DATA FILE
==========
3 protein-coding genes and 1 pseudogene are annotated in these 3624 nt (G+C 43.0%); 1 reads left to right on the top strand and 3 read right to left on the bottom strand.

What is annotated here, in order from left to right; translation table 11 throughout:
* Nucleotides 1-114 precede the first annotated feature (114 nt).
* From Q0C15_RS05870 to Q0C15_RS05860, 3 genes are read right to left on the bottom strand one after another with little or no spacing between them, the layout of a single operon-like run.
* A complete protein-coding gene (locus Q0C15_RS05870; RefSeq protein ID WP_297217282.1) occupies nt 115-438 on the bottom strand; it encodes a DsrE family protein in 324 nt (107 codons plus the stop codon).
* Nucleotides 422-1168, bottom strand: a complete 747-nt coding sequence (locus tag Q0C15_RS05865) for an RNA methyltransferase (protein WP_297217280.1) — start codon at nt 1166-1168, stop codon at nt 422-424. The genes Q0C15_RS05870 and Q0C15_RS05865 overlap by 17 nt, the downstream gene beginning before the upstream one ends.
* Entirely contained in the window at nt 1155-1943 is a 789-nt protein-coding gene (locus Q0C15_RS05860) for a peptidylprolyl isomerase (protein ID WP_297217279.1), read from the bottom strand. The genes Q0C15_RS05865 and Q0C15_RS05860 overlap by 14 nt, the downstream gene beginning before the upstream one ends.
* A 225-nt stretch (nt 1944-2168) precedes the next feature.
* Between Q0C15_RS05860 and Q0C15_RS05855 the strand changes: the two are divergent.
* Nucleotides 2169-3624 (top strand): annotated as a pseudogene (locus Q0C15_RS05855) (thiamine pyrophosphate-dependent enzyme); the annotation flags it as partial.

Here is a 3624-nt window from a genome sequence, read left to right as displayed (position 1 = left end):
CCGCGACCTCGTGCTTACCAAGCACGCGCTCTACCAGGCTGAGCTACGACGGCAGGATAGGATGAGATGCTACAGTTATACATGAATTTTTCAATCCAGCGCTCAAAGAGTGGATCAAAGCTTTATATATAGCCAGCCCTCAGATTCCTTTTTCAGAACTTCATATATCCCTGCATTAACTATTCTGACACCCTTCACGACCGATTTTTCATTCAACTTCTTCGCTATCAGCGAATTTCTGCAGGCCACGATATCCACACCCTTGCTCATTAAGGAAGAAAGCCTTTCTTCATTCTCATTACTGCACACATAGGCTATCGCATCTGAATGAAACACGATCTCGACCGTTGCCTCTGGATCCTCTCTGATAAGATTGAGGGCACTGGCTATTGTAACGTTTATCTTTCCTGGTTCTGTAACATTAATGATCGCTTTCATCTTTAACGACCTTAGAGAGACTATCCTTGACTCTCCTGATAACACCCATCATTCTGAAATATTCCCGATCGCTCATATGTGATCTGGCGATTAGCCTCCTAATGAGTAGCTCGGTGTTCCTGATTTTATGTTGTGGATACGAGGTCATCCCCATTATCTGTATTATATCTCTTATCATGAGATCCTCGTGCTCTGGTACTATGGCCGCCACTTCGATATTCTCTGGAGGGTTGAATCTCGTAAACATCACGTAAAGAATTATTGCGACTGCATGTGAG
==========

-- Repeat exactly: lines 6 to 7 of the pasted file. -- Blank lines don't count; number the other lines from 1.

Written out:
* Nucleotides 422-1168, bottom strand: a complete 747-nt coding sequence (locus tag Q0C15_RS05865) for an RNA methyltransferase (protein WP_297217280.1) — start codon at nt 1166-1168, stop codon at nt 422-424. The genes Q0C15_RS05870 and Q0C15_RS05865 overlap by 17 nt, the downstream gene beginning before the upstream one ends.
* Entirely contained in the window at nt 1155-1943 is a 789-nt protein-coding gene (locus Q0C15_RS05860) for a peptidylprolyl isomerase (protein ID WP_297217279.1), read from the bottom strand. The genes Q0C15_RS05865 and Q0C15_RS05860 overlap by 14 nt, the downstream gene beginning before the upstream one ends.